When accessing Alex Skolnick's prodigious body of work as one of the world’s most accomplished and respected guitarists, it almost makes sense to consider retitling this article “My Career in Five Styles,” since his résumé is as expansive as it is impressive.
The Berkeley native and former student of Joe Satriani was initially hailed for his decade-long stint as lead guitarist with West Coast thrash-metal pioneers Testament.
He also logged time with symphonic metal stalwarts Savatage, funk-fusion bass master Stu Hamm and even Ozzy Osbourne before taking a hiatus from rock to study jazz at New York City’s prestigious New School.
This musical reinvention led to the formation of the Alex Skolnick Trio, a group that blended the ethos of classic hard rock and metal with the improvisational freedom and harmonic complexities of bebop.
In 2012, Skolnick took his musical sojourn further by forming Alex Skolnick’s Planetary Coalition, a predominantly acoustic collective of global musicians that explores various world music styles.
The band’s 2014 self-titled release - which included guest spots from flamenco guitar duo Rodrigo y Gabriela, oudist Adnan Jouban and violinist Rachel Golub, among others - was both a career highlight and a most unique and visionary artistic statement from a high-profile rock guitarist.
Since then, Skolnick has been involved in various projects, including recording and touring with Testament, which he rejoined in 2005, as well as penning his autobiography, Geek to Guitar Hero. We asked him to pick five highlights from his voluminous and genre-defying career.
“Practice What You Preach“ – Testament, 'Practice What You Preach' (1989)
“This is the song from our earliest days that I enjoy playing the most. Testament was on its third record, and I was starting to have E fatigue. There were a lot of songs and solos in the key of E. The lead for this track was actually based on a modal exercise I had put together.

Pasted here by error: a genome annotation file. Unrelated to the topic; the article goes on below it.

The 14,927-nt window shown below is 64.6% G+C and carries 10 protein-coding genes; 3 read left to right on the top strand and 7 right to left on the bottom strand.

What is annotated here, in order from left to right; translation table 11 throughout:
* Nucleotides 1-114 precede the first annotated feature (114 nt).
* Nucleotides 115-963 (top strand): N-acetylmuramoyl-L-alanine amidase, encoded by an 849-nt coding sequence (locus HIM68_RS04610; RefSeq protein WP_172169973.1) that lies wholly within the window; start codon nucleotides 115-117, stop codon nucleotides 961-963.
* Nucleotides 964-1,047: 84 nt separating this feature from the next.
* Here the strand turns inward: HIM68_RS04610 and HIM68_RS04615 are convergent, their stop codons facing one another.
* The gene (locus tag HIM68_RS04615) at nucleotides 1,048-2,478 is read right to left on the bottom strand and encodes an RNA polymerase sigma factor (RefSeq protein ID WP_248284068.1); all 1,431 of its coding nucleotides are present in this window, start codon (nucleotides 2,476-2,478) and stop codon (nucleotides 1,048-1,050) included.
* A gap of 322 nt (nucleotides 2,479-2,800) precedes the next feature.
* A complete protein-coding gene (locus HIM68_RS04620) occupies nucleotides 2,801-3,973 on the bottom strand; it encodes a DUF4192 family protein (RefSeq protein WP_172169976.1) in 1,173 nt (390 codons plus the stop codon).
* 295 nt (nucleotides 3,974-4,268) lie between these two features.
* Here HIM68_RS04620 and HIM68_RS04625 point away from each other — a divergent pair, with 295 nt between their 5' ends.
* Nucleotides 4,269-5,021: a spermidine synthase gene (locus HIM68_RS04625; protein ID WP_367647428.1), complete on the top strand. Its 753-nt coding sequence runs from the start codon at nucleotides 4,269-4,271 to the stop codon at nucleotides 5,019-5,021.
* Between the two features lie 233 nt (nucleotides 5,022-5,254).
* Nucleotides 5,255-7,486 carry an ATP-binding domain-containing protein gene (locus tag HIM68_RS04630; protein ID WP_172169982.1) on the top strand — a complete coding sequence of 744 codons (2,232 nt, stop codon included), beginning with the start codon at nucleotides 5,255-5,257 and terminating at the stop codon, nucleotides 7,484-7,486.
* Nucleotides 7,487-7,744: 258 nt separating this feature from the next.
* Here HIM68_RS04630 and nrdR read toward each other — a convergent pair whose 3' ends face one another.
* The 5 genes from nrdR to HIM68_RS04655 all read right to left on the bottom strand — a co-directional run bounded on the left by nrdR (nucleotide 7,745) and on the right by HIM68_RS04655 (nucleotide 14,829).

“When I was a teen, I studied with Joe Satriani and he introduced me to modes, but some of it was still over my head, and I was continuing to work on mastering them around that time. [Testament rhythm guitarist] Eric [Peterson] had come up with the main riff, and the tempo and feel seemed to be a close fit for the exercise I was shredding, so I sped it up a bit and used it as the basis for the solo.
“It goes through various key centers, kicking off in C#, progressing to F#, descending back down to C#, landing in G#, then ascending to A, B and back to C# before culminating in an E melodic minor run starting on a B note. At the time, that was a brand-new scale to me. I hadn’t heard anyone use it in a rock context.“
“Another significant aspect of that track was the gear I used. Until Metallica’s Black Album became a huge hit in the early ’90s, amp manufacturers weren’t really making anything with a high-gain stage suitable for thrash metal.
“There were techs who would modify them, but mostly the Marshall sound then was more along the lines of what you heard on a Foghat or Foreigner record. Around that time, I was introduced to a high-gain rackmount preamp called the ADA MP-1.
“It was designed to be used with a power amp and speaker cabinet, but I did what you probably weren’t supposed to do, which was plug it straight into my Marshall, like a distortion pedal. It worked though, and I got a saturated sound I was happy with. That was my Testament rig for the next few years.”
”Dream On” – Alex Skolnick Trio, 'Live Unbound' (2016)
“When I began studying jazz in the early 2000s, this Aerosmith classic was one of the first songs I reharmonized for solo guitar. As much as I loved playing standards like ‘I’ll Remember April’ or ‘Autumn Leaves,’ I realized that the world probably didn’t need new versions of them, so I started working on jazz arrangements of hard rock songs.
"For example, on the initial verse melody, I’m playing over a Dbmaj7-to-Cm7 chord progression, then hitting a Bmaj7#11 for the note corresponding to the lyric ‘gone.’
“Pioneering bebop artists like Charlie Parker and Dizzy Gillespie were essentially retooling the popular songs of the swing era, so it seemed to me well within the jazz tradition to do that to popular songs of the rock-era canon, which was my era of experience.“
“This particular recording is from a live concert, and during the improv we just open it up on a static C tonal center. I kick in a wah pedal at one point and quote some other classic rock standards, like ‘Dazed and Confused.’